The Pavilion Podcast
The Pavilion Podcast

Episode · 8 months ago

Ep 147: Innovations in Healthcare Tech w/ Shelli Pavone

ABOUT THIS EPISODE

Ep 147: Innovations in Healthcare Tech w/ Shelli Pavone

Part of the "Is This A Good Time?" series hosted by Brandon Barton.

Hello everyone and welcome back to the Pavilion podcast. I'm your host, Brandon martin and you are listening to Is this a good time to show where hypo pavilion members on the hot 15 minutes. We hear their incredible story is it's a lot of fun. Chose around Tuesdays and Thursdays. Hit subscribe. So you don't miss hearing from our experts. Our guest today is Shelly Pavane. She is the Ceo and founder uh co founder of Enlightened, which is connecting healthcare companies with the health care experts. It's kind of a really interesting thing. I'm psyched to dive in on it. We talk a lot about just the health innovation in the health care space and what's going on there. From a sales perspective this month, sponsor is Cindy also send also the leading sending platform is the most effective way for revenue generating teams to stand out with new ways to engage at strategic points to the customer journey. By connecting digital and physical strategies. Companies can engage, acquire and retain customers easier than before. All right, let's do this episode 69. Is this a good time? All right, everyone. I'm so excited to have our next guest on the, on the show. This is Shelly Pavane. She is the Ceo and co founder of Enlightened Celli. Glad to have you here. Thank you so much for having me. My pleasure. We'll all meet No filler. We jump right in first question for everybody. Tell us about your current role. Almost 2.5 years of you in this company running this company. Tell us about the company. Tell us about the role and then give us a little history of how you got here. Yeah, of course. So as you mentioned, I'm the Ceo and co founder of Enlightened Enlightened is a vetted network of health care professionals that uses a marketplace model to provide access to healthcare insight, expertise and collaboration from anywhere in the world with a click of a button is what we say. But I've been in the healthcare industry for my entire career. And previous to Starting enlightened, I held multiple revenue...

...leadership roles for health tech startups and across my career, you know, I started out in the pharmaceutical industry, I have spent time doing oh our sales, I was on call for years and my entrance into the tech industry is really what kind of drove me towards starting Enlightened and becoming the Ceo of Enlightened, I worked for some really interesting health tech companies dealing with evidence based medicine, in the selection of medical devices and value based care delivery and I saw a little bit of a knowledge gap in the market for the industry side, right? Like those that are trying to innovate and make change and then the providers, those that are on the front lines of delivering care, you know, I think we know that there is An issue with healthcare innovation, 96% of healthcare innovations fail and on average it takes about 17 years from idea inception to widespread adoption and health care and I noticed that the way that industry was interacting with the, you know, stakeholders and users, providers and health care left a lot to be desired. And so I started enlightened to try to kind of close that knowledge gap and ultimately to democratize access to that health care expertise, so that even somebody who is starting a company in health care because they've had maybe a personal illness or someone in their family has suffered from something or you know, they have gone through an experience like, you know, childbirth and postpartum and we need people that come from diverse backgrounds and experiences to innovate in the healthcare industry and it wanted to make sure that we're inspiring them to do that. But giving them the resources and access to the expertise that they need along that journey. And so that's what really propelled me into starving,...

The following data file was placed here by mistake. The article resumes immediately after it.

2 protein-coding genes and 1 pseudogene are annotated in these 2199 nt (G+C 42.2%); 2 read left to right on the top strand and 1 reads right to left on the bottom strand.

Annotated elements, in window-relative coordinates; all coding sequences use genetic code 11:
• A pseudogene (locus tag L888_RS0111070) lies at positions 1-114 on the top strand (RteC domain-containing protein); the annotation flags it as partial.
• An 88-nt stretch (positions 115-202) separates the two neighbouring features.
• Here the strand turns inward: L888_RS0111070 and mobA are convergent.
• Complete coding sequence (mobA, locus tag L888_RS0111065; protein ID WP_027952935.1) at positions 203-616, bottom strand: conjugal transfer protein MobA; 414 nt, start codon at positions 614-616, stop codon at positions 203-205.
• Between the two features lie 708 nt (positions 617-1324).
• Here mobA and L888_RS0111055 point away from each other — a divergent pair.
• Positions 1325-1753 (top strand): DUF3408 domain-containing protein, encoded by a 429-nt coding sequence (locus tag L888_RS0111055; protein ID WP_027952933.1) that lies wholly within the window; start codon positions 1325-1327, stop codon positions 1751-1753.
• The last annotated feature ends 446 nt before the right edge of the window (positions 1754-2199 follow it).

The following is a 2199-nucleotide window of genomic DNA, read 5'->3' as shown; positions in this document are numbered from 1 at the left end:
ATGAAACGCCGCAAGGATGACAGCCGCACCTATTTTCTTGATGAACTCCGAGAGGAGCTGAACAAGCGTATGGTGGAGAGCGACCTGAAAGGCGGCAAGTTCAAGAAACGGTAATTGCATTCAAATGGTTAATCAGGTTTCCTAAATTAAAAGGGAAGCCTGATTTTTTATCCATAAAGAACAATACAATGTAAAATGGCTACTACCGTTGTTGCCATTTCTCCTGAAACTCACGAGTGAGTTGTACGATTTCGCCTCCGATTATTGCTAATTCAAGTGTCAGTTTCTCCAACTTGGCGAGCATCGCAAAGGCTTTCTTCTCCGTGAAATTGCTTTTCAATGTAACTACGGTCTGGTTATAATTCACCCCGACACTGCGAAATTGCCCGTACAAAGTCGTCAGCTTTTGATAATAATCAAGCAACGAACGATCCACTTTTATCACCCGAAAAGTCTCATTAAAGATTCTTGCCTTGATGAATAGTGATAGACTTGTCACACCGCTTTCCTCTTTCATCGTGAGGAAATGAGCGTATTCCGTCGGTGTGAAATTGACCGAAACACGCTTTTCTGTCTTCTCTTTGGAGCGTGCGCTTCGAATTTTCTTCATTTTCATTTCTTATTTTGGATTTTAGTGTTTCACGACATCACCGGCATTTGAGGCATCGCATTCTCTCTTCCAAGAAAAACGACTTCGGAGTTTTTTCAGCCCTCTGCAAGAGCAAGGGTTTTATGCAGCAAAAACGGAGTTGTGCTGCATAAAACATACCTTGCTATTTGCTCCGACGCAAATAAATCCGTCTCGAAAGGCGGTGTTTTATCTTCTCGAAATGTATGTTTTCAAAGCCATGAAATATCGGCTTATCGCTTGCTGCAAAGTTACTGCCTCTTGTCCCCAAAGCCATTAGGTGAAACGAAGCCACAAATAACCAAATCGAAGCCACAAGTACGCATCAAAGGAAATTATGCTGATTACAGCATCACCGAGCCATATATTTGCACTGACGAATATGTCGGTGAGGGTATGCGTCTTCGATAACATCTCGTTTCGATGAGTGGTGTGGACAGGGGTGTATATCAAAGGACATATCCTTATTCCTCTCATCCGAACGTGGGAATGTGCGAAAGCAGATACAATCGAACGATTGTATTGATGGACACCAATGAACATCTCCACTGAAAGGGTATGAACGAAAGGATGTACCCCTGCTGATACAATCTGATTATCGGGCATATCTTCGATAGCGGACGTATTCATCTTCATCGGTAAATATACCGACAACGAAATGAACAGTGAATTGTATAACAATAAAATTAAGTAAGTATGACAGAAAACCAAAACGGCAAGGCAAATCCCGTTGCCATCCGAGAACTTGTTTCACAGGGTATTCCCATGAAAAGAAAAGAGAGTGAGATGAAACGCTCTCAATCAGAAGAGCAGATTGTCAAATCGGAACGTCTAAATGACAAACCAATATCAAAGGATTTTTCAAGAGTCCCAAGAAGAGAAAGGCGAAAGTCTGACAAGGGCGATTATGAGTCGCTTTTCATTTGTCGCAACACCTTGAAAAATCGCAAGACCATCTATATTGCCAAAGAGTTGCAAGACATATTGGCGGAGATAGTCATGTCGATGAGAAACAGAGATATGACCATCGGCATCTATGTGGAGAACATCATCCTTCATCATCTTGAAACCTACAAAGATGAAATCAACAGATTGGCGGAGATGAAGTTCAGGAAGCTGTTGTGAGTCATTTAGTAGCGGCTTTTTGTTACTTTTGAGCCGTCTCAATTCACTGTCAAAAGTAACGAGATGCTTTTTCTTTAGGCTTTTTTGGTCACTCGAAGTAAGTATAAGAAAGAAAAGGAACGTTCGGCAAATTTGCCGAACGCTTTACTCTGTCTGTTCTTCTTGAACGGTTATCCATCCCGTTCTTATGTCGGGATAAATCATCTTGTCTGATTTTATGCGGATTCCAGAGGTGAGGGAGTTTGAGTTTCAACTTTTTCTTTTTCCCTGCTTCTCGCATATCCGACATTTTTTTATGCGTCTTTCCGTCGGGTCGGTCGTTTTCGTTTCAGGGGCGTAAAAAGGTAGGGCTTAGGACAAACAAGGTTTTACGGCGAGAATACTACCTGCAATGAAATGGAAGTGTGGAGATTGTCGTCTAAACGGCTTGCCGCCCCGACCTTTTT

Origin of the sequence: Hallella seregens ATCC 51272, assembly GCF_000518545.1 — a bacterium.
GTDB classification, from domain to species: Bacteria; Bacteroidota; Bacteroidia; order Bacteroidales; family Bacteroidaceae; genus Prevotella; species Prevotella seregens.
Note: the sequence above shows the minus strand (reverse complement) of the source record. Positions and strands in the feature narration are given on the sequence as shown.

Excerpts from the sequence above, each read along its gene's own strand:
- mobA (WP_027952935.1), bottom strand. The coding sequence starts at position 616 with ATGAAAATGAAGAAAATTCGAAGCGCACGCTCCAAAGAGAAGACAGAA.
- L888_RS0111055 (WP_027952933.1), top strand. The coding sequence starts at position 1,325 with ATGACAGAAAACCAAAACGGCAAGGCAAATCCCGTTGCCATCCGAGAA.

...enlightened, I love it, give me a sense, I mean, give me a sense of like a user experience for somebody that's joining, let's say, to provide information or connect with others like Yeah, so we, I'll give you an example. We had a company that was in the very, very early days of founding, they were still kind of stealth phase and they were looking to found a company focused on remote patient monitoring, which is definitely one of the biggest sectors that we get companies starting from, you know, especially in light of covid right, figuring how to treat patients in their homes and monitor conditions remotely is really important. And so companies like that, what they do is they sign up for enlightened pay a subscription fee and then with that they have access to our network of health care professionals and providers. And the network itself is heavily curated. It's vetted, we take the time to get to know every one of the professionals in our network. We write a bio for them that's hosted on our site. And so this company came on and they created a company profile and then a project. Initially, what they wanted to do was engaged with a number of providers to talk about remote patient monitoring the market as a whole. What are some of the barriers to entry patient selection, you know, their experience in, you know, types of things to monitor sensors that were on the market today. And what they did was they created that project and then our tool gives them the opportunity to kind of search and engage for the relevant expertise and because we collect a lot of data on the members, we include things in their profile that would explain whether or not they have experience with remote patient monitoring, you know, along with their their specialty and their research bibliography and, you know, all of their kind of passions and interests and experience. And so they were able to search the people that they wanted to engage with kind of message them back and forth between our platform and...